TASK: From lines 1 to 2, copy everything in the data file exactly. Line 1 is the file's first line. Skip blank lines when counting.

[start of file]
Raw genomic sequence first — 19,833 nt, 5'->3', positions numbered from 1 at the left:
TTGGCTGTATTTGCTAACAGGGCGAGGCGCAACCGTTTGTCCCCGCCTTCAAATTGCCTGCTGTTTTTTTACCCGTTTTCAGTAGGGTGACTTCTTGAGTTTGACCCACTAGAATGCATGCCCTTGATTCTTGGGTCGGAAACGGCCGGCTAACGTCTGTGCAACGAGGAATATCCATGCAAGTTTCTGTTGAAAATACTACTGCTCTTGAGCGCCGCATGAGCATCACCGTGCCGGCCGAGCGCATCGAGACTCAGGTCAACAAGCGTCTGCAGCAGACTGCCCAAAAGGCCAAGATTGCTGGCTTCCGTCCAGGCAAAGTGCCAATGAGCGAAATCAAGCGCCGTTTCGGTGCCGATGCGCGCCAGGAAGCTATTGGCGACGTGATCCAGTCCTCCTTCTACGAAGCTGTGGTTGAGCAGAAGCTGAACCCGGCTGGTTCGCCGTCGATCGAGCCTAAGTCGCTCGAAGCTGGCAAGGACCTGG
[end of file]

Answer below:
Raw genomic sequence first — 19,833 nt, 5'->3', positions numbered from 1 at the left:
TTGGCTGTATTTGCTAACAGGGCGAGGCGCAACCGTTTGTCCCCGCCTTCAAATTGCCTGCTGTTTTTTTACCCGTTTTCAGTAGGGTGACTTCTTGAGTTTGACCCACTAGAATGCATGCCCTTGATTCTTGGGTCGGAAACGGCCGGCTAACGTCTGTGCAACGAGGAATATCCATGCAAGTTTCTGTTGAAAATACTACTGCTCTTGAGCGCCGCATGAGCATCACCGTGCCGGCCGAGCGCATCGAGACTCAGGTCAACAAGCGTCTGCAGCAGACTGCCCAAAAGGCCAAGATTGCTGGCTTCCGTCCAGGCAAAGTGCCAATGAGCGAAATCAAGCGCCGTTTCGGTGCCGATGCGCGCCAGGAAGCTATTGGCGACGTGATCCAGTCCTCCTTCTACGAAGCTGTGGTTGAGCAGAAGCTGAACCCGGCTGGTTCGCCGTCGATCGAGCCTAAGTCGCTCGAAGCTGGCAAGGACCTGG